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China Trounces Korea Taking Three-Quarters of Shipbuilding Orders in April

shipbuilding
China is taking the lead in shipbuilding orders (CSSC)

Published May 8, 2024 6:00 PM by The Maritime Executive

 

The competition for new orders in the shipbuilding market continues to grow with Chinese shipyards pulling dramatically ahead of the South Korean yards for the second consecutive month. Analysts highlight that it illustrates the differences in strategies between the two countries, a position that China is likely to expand on going forward.

Clarkson Research released the latest monthly figures showing the growing divergence. Total orders they calculated reached 4.71 million compensated gross tons for a total of 121 vessels. Overall, the market was up 24 percent year-over-year.

The two countries typically dominate the market with some months a nearly even split in orders or at the beginning of 2024 South Korea was booking larger total orders. However, in April the Chinese yards booked 76 percent of the total orders. Clarksons calculates a total of 91 ships representing 3.58 million CGT. South Korean yards by comparison only received orders for 13 ships or just 670,000 CGT. That represented only a 14 percent market share. By comparison, in March, Chinese yards received 43 percent compared to the South Korean’s 38 percent.

The global order book Clarksons reports stands at 129.9 million CGT, with the backlog down just one percent in April. Chinese yards hold 50 percent of the orderbook (64.9 million CGT). South Korean yards have 30 percent of the orderbook (39 million CGT).

The Export-Import Bank of Korea’s Overseas Economic Research Institute highlights that South Korea’s industry is following a selective order-taking strategy. The yards are focusing on high-value new builds as well as emerging technologies for eco-friendly and technologically advanced vessels. In the first quarter of 2024, just over half of the orders received by the South Korean yards were for liquified petroleum gas (LPG) carriers. The emerging category of very large ammonia carriers was just over 20 percent of the orders. Korean shipbuilders failed to take any orders for VLCCs last year and are now seeing a slowing in containership construction orders.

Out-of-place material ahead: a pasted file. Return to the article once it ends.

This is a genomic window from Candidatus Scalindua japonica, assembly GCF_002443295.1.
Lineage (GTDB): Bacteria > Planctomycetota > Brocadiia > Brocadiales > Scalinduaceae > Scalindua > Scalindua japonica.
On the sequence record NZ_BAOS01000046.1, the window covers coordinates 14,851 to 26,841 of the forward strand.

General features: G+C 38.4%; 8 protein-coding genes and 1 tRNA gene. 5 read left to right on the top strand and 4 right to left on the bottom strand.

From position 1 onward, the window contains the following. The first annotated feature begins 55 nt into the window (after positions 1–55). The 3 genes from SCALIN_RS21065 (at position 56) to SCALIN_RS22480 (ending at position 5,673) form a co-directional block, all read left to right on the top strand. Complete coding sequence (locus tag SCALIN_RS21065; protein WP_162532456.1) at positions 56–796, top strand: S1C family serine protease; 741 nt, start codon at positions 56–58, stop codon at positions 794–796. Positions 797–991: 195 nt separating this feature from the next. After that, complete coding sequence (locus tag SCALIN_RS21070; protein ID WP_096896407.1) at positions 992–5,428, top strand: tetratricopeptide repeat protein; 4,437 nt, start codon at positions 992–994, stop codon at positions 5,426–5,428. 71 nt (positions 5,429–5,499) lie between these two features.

Analysts are questioning South Korea’s strategy. They note that orders for LNG carriers which have been among the highest-priced vessels have likely peaked driven by the 104 orders placed mostly with the Korean yards linked to Qatar’s expansion.  Qatar Energy reported it has completed the second tranche of its orders signing a massive contract with China for 18 Q-Max carriers, the largest LNG vessels.

China’s yards have built large production capacities and are very competitive on price. Analysts highlight that China is now targeting more of the mid-sized vessel construction orders previously led by Japanese yards. In addition to the Q-Max order last month, Chinese yards received the only large orders for new containerships in 2024. China’s yards are also breaking into new technologies including methanol-fueled vessels.

All of this comes as the United States announced it would start a trade investigation into the Chinese government’s support of its shipbuilders. Five U.S. labor unions lead the protest alleging unfair competition and subsidized steel helping China to build its dominance in shipbuilding. They are calling for tariffs and more U.S. government support to rebuild domestic shipbuilding capabilities.